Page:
KIDS READ NOW Kids Read Now is a turnkey inhome summer reading program designed to help students become proficient readers as they enter fourth grade. It includes a library of titles and an easy-to-use app for parents. The app also provides schools data for monitoring student progress. “It eliminates the summer reading slide and offers students and parents/caregivers tools to succeed and enjoy reading. It’s very affordable and has been recognized and authorized for use as a Title I, II, and III eligible funding resource,” say T&L judges.

MANAGEDMETHODS ManagedMethods makes cloud security easy by securing data in cloud applications including Google G Suite, Microsoft Office 365, OneDrive, Sharepoint, Citrix Sharefile, Box, Dropbox, and Slack. ManagedMethods also scans emails in Gmail and Outlook for malware, sensitive data, and objectionable content. “It’s an easy-to-implement solution that does not require agents, proxies, or extensions and gives a high level of visibility into your cloud products, and security profile,” say T&L judges.


EDMENTUM EXACT PATH Exact Path utilizes adaptive diagnostic assessments paired with targeted student learning paths to ensure academic growth in reading, language arts,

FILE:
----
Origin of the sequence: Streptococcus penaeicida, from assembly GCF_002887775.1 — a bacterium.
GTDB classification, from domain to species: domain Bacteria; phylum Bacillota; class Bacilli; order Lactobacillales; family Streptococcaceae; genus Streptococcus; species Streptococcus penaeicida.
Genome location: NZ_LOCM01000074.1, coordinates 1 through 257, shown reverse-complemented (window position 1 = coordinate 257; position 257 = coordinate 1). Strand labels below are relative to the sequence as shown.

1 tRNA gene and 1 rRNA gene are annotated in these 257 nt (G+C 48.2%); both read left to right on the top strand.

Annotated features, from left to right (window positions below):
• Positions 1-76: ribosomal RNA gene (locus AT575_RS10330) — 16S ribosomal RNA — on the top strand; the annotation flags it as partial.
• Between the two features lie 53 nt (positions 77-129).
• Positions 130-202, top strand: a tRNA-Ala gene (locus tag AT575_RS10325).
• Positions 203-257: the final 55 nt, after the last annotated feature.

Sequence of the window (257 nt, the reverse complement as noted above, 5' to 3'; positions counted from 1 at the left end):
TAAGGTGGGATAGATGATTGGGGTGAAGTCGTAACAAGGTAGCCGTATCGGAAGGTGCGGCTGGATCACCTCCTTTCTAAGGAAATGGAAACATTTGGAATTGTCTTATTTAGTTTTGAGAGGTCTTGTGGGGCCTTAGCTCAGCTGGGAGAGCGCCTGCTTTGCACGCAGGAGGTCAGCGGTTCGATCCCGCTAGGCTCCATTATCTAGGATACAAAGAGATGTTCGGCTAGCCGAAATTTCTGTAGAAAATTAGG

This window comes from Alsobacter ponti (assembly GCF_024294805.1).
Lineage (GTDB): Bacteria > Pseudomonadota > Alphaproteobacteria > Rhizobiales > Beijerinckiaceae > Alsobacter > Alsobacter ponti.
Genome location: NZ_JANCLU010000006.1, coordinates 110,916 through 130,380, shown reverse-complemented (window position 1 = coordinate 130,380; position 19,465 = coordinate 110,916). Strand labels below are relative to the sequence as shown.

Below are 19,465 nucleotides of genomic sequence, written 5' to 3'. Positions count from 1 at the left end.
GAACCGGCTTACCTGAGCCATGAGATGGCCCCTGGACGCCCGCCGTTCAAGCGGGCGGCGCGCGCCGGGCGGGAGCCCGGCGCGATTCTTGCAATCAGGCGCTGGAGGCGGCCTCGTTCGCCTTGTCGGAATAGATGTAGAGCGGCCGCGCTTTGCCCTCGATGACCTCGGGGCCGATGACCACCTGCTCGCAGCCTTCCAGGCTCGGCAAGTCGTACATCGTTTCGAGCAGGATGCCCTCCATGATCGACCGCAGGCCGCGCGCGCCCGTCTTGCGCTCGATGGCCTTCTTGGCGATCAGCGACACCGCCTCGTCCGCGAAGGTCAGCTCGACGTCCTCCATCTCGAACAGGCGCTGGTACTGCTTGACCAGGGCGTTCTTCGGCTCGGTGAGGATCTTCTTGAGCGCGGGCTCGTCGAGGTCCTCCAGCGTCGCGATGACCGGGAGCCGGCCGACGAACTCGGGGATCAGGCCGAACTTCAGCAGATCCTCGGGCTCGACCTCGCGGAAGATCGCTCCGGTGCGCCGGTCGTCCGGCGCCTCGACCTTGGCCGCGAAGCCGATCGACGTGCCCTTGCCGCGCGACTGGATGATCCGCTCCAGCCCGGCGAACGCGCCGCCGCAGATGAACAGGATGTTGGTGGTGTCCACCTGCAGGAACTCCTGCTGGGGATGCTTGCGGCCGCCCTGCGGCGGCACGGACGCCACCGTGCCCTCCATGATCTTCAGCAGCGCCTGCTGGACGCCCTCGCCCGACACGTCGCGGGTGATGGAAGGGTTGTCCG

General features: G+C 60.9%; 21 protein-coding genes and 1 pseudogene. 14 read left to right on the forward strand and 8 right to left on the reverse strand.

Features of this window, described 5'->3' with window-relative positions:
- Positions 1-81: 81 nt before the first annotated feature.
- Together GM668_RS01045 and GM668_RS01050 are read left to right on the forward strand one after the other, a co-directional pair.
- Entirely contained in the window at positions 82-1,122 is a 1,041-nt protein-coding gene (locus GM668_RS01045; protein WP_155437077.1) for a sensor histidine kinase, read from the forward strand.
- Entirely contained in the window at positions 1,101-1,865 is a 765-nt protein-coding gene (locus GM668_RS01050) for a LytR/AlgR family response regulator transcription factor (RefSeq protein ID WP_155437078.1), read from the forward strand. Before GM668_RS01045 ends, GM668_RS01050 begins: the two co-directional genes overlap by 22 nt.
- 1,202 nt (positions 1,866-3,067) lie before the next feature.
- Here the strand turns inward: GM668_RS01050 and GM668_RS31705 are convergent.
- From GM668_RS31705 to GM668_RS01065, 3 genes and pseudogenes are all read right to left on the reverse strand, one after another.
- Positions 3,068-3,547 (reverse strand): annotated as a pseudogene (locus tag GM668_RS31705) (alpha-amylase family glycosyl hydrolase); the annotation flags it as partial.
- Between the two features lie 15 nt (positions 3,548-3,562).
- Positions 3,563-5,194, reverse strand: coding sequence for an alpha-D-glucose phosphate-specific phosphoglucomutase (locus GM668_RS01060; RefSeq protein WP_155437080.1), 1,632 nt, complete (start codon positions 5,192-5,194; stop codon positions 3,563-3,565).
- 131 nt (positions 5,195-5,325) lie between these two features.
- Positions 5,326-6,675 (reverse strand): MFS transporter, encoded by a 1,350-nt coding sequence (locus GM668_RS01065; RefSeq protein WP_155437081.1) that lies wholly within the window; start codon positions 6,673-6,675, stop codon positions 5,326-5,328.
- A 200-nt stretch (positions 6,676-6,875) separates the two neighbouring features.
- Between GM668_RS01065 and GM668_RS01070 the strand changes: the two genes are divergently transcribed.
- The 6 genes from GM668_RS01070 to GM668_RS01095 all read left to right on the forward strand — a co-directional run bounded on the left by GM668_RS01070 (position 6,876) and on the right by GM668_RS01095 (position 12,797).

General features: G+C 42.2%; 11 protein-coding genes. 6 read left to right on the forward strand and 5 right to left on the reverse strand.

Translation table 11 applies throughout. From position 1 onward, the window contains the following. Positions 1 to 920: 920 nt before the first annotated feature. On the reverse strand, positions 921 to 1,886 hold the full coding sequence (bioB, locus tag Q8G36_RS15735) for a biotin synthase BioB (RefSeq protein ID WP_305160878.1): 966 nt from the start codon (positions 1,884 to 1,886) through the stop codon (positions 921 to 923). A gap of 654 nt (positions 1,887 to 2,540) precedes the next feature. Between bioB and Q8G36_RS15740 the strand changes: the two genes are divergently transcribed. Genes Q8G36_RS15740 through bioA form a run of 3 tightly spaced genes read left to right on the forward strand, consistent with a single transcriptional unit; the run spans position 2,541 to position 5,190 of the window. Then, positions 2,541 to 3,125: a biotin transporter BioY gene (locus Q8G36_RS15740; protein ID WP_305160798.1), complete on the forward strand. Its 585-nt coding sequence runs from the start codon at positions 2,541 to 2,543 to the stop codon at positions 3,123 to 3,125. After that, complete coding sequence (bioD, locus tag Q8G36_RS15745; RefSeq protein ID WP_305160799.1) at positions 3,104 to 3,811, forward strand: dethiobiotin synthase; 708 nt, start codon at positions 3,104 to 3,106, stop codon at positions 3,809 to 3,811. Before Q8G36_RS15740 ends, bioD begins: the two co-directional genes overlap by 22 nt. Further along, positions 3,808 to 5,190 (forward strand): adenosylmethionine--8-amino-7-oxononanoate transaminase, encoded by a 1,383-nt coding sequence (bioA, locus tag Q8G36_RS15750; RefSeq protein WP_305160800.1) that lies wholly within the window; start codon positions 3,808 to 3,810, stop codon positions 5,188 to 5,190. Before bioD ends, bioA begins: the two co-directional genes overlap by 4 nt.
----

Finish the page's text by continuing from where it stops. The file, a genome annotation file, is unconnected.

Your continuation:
and math. Edmentum also offers integrations with NWEA MAP Growth assessments and Renaissance Star assessments to kick-start learning using schools’ existing data. “This tool supports individualized learning and helps teachers assess areas of need in a way they could not do without leveraging technology,” say T&L judges. “It also supports teaching with prescriptive lessons to build on.” With NetSupport DNA IT staff can centrally manage and support IT assets and endpoints across a school- or district-wide network while promoting positive digital citizenship and protecting students. Powerful student eSafety features support counselors in identifying and protecting students via internet metering, keyword/phrase monitoring, webcam controls, and more. “It’s a very comprehensive suite of tools,” say T&L judges, “with student tracking and safety features and licensing management.”


| DE C E MB E R 2 0 1 9 / JA N U A R Y 2 02 0






MYON BY RENAISSANCE Personalized reading selections based on stueent interest and reading level This digital reading platform provides students with 24/7 access to thousands of fiction and nonfiction books and news articles. The multimedia reading experience includes colorful illustrations, professionally recorded audio, and annotation tools. “Love this product,” say T&L judges. “Students select engaging articles based on interest and reading level. The audio recordings model perfect cadence and fluency, which is critical for English language learners or students who don’t have fluent readers to read to them at home.”